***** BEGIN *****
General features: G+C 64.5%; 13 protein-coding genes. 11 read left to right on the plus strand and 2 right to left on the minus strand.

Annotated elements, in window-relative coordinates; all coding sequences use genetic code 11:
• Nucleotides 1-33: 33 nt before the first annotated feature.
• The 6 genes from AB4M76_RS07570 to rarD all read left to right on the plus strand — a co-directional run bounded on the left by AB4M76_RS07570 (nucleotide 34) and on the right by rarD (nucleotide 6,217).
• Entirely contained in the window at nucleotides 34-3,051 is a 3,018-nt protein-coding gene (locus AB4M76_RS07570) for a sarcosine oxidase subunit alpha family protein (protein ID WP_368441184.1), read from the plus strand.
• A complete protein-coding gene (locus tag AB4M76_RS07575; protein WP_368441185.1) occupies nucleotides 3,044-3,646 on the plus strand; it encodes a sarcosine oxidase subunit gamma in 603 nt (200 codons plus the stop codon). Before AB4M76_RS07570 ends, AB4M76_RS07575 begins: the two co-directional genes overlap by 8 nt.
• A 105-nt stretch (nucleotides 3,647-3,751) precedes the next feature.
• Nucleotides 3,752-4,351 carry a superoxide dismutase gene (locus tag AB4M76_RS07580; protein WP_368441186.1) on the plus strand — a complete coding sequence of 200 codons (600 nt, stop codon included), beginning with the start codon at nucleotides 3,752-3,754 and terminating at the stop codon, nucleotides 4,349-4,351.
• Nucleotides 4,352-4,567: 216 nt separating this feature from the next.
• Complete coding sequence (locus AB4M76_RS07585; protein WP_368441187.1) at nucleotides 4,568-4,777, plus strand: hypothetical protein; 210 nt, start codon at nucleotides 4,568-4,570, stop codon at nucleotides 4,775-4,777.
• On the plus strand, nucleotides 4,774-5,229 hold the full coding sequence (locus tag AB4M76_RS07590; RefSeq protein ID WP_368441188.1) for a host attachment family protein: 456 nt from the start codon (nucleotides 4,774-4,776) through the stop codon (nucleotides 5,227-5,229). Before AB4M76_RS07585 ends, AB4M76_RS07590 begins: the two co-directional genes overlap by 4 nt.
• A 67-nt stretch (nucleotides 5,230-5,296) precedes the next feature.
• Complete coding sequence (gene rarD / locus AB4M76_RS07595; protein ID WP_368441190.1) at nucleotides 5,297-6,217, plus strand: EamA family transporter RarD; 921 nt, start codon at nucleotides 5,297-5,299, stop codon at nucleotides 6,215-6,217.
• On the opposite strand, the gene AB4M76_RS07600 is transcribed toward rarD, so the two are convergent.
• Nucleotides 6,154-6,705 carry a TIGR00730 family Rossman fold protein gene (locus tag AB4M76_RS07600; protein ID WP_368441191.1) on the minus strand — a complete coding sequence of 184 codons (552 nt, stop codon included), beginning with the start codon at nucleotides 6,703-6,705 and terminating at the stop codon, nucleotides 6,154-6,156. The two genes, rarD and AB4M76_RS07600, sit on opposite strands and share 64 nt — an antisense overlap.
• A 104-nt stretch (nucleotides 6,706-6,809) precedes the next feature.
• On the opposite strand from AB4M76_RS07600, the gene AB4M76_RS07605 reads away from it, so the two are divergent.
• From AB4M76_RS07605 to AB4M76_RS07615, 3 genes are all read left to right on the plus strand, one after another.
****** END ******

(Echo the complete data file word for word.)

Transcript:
General features: G+C 64.5%; 13 protein-coding genes. 11 read left to right on the plus strand and 2 right to left on the minus strand.

Annotated elements, in window-relative coordinates; all coding sequences use genetic code 11:
• Nucleotides 1-33: 33 nt before the first annotated feature.
• The 6 genes from AB4M76_RS07570 to rarD all read left to right on the plus strand — a co-directional run bounded on the left by AB4M76_RS07570 (nucleotide 34) and on the right by rarD (nucleotide 6,217).
• Entirely contained in the window at nucleotides 34-3,051 is a 3,018-nt protein-coding gene (locus AB4M76_RS07570) for a sarcosine oxidase subunit alpha family protein (protein ID WP_368441184.1), read from the plus strand.
• A complete protein-coding gene (locus tag AB4M76_RS07575; protein WP_368441185.1) occupies nucleotides 3,044-3,646 on the plus strand; it encodes a sarcosine oxidase subunit gamma in 603 nt (200 codons plus the stop codon). Before AB4M76_RS07570 ends, AB4M76_RS07575 begins: the two co-directional genes overlap by 8 nt.
• A 105-nt stretch (nucleotides 3,647-3,751) precedes the next feature.
• Nucleotides 3,752-4,351 carry a superoxide dismutase gene (locus tag AB4M76_RS07580; protein WP_368441186.1) on the plus strand — a complete coding sequence of 200 codons (600 nt, stop codon included), beginning with the start codon at nucleotides 3,752-3,754 and terminating at the stop codon, nucleotides 4,349-4,351.
• Nucleotides 4,352-4,567: 216 nt separating this feature from the next.
• Complete coding sequence (locus AB4M76_RS07585; protein WP_368441187.1) at nucleotides 4,568-4,777, plus strand: hypothetical protein; 210 nt, start codon at nucleotides 4,568-4,570, stop codon at nucleotides 4,775-4,777.
• On the plus strand, nucleotides 4,774-5,229 hold the full coding sequence (locus tag AB4M76_RS07590; RefSeq protein ID WP_368441188.1) for a host attachment family protein: 456 nt from the start codon (nucleotides 4,774-4,776) through the stop codon (nucleotides 5,227-5,229). Before AB4M76_RS07585 ends, AB4M76_RS07590 begins: the two co-directional genes overlap by 4 nt.
• A 67-nt stretch (nucleotides 5,230-5,296) precedes the next feature.
• Complete coding sequence (gene rarD / locus AB4M76_RS07595; protein ID WP_368441190.1) at nucleotides 5,297-6,217, plus strand: EamA family transporter RarD; 921 nt, start codon at nucleotides 5,297-5,299, stop codon at nucleotides 6,215-6,217.
• On the opposite strand, the gene AB4M76_RS07600 is transcribed toward rarD, so the two are convergent.
• Nucleotides 6,154-6,705 carry a TIGR00730 family Rossman fold protein gene (locus tag AB4M76_RS07600; protein ID WP_368441191.1) on the minus strand — a complete coding sequence of 184 codons (552 nt, stop codon included), beginning with the start codon at nucleotides 6,703-6,705 and terminating at the stop codon, nucleotides 6,154-6,156. The two genes, rarD and AB4M76_RS07600, sit on opposite strands and share 64 nt — an antisense overlap.
• A 104-nt stretch (nucleotides 6,706-6,809) precedes the next feature.
• On the opposite strand from AB4M76_RS07600, the gene AB4M76_RS07605 reads away from it, so the two are divergent.
• From AB4M76_RS07605 to AB4M76_RS07615, 3 genes are all read left to right on the plus strand, one after another.